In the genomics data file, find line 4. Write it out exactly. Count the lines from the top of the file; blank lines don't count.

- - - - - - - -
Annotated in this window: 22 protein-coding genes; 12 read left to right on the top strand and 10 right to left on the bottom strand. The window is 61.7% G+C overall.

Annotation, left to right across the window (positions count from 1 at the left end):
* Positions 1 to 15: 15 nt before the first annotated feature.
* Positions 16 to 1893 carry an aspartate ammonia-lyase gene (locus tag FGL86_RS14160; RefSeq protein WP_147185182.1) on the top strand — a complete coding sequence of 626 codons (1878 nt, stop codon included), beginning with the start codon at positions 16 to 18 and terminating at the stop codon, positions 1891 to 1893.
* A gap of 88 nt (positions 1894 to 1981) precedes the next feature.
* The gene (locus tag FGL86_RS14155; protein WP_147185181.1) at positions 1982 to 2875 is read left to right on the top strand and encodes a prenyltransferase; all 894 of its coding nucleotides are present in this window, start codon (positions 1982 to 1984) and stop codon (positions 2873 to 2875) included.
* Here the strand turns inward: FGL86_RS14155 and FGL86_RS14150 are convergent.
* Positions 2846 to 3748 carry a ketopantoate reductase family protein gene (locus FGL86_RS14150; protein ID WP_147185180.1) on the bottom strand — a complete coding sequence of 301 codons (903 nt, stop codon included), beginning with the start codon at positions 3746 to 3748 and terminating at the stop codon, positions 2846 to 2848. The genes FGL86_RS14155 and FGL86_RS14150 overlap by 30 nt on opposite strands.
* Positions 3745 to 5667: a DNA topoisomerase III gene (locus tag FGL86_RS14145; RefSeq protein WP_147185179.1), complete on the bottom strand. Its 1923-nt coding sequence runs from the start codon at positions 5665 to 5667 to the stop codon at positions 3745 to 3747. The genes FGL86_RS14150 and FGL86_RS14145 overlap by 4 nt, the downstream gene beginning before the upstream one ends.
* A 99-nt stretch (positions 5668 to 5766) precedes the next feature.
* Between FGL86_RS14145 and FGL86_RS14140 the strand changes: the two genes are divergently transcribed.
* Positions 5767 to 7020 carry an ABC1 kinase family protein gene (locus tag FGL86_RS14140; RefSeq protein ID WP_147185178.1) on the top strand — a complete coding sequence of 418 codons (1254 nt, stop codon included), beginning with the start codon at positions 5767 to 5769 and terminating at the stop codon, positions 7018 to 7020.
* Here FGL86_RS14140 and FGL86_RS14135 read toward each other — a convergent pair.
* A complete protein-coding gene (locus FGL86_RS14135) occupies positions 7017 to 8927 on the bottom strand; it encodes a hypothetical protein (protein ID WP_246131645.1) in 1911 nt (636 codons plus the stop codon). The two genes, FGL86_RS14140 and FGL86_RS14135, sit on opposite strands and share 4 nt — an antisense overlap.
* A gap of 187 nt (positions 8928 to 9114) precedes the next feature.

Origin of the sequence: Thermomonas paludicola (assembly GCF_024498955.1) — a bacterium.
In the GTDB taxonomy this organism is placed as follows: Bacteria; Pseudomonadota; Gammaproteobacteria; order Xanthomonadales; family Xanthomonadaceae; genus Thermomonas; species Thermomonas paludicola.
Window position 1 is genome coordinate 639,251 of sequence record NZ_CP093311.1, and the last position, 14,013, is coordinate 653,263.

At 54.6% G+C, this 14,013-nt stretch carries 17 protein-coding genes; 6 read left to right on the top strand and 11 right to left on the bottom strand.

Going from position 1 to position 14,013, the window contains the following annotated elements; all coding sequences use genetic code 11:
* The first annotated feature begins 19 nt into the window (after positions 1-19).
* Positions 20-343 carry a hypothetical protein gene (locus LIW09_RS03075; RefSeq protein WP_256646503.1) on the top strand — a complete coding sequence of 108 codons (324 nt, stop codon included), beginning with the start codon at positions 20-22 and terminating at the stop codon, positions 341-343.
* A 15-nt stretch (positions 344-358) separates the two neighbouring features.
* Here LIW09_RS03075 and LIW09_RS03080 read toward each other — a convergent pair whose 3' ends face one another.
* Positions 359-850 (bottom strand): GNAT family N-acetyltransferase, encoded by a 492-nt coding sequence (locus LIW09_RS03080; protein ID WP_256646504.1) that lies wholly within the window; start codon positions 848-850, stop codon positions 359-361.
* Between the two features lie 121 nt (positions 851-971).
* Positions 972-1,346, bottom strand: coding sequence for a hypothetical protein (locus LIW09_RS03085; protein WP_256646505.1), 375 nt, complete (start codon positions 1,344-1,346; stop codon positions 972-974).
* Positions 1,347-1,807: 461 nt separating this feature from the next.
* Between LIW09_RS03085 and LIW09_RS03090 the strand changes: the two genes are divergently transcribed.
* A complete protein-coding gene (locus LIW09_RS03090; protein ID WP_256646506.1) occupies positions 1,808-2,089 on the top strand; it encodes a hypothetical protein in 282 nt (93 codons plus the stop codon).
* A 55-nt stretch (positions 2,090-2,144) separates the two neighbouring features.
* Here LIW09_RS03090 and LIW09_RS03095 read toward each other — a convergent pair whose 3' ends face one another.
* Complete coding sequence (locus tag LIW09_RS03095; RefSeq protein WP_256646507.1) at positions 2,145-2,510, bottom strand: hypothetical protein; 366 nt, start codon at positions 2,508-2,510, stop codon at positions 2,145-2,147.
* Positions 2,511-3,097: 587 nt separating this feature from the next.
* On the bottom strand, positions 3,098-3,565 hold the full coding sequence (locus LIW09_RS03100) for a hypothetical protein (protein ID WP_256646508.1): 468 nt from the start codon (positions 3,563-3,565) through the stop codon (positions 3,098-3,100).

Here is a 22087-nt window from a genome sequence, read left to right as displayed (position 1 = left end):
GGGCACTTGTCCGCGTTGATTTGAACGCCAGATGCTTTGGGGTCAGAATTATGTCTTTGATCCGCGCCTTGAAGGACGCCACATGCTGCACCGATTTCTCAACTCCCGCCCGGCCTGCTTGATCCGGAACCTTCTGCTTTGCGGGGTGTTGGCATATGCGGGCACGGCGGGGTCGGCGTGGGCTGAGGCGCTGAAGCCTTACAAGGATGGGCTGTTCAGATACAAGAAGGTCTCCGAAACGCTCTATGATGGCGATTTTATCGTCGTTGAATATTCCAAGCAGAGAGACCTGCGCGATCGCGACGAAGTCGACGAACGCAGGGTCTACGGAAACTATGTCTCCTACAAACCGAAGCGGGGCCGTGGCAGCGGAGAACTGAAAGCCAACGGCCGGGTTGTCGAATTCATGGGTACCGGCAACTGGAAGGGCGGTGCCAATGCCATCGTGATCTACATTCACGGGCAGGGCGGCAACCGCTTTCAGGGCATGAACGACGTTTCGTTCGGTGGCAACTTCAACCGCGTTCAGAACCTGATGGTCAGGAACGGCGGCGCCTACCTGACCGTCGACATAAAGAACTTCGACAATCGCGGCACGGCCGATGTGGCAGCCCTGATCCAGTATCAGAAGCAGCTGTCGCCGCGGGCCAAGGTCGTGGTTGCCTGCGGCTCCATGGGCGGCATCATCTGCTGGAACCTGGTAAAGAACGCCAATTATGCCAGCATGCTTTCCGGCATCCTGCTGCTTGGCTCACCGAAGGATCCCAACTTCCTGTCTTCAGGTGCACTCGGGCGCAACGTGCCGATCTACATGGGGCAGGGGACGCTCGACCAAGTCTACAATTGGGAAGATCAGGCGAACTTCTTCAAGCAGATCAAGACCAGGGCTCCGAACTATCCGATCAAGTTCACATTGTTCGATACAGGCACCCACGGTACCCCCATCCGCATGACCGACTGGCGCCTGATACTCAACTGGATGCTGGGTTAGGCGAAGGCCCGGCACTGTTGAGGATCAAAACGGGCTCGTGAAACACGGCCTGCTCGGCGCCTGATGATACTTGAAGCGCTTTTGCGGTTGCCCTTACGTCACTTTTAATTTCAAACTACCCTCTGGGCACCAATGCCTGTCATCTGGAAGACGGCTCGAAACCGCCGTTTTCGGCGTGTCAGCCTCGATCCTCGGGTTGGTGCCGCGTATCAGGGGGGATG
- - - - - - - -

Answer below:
* Positions 16 to 1893 carry an aspartate ammonia-lyase gene (locus tag FGL86_RS14160; RefSeq protein WP_147185182.1) on the top strand — a complete coding sequence of 626 codons (1878 nt, stop codon included), beginning with the start codon at positions 16 to 18 and terminating at the stop codon, positions 1891 to 1893.